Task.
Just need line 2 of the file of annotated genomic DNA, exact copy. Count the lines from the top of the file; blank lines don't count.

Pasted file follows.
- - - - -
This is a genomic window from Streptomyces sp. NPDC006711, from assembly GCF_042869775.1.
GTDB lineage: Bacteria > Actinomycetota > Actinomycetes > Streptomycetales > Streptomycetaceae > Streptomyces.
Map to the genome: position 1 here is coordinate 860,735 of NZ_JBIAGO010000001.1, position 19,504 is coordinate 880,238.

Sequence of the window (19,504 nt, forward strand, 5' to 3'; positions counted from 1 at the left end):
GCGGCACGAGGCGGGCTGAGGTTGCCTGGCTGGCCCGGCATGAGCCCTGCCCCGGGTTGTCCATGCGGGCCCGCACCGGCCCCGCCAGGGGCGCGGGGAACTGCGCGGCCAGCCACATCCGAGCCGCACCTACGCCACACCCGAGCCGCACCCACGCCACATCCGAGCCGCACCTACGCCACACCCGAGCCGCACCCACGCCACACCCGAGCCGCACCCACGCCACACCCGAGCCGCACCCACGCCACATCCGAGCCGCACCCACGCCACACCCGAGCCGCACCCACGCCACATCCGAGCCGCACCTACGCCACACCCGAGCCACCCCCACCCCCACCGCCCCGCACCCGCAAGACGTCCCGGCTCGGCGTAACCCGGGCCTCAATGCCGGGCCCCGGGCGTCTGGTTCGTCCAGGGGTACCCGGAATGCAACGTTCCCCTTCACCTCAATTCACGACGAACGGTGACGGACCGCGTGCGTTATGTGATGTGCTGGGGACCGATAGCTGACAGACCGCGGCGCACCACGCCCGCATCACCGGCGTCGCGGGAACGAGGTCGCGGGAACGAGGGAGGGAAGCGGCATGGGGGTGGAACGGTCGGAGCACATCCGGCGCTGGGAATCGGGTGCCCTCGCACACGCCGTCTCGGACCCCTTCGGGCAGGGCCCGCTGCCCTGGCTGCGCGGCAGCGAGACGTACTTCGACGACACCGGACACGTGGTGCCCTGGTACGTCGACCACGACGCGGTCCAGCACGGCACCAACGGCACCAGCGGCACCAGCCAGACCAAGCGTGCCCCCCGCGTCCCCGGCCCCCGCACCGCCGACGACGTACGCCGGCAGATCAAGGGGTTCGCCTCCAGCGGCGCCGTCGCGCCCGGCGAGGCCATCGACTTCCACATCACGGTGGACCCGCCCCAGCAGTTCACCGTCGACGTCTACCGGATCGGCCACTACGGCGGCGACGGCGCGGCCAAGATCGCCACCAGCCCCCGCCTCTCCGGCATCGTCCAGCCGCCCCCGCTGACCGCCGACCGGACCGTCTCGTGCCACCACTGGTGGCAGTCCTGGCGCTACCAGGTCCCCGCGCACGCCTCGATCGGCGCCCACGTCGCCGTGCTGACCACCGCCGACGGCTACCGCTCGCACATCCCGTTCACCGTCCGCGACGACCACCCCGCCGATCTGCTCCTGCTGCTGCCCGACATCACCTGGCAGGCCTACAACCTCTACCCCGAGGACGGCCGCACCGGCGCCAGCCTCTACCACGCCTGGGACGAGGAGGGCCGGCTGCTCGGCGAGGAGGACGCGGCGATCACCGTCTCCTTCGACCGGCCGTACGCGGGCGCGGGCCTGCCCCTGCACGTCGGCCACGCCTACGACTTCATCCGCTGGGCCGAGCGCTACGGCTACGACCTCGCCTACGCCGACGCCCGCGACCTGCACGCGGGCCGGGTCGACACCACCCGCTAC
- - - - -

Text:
GTDB lineage: Bacteria > Actinomycetota > Actinomycetes > Streptomycetales > Streptomycetaceae > Streptomyces.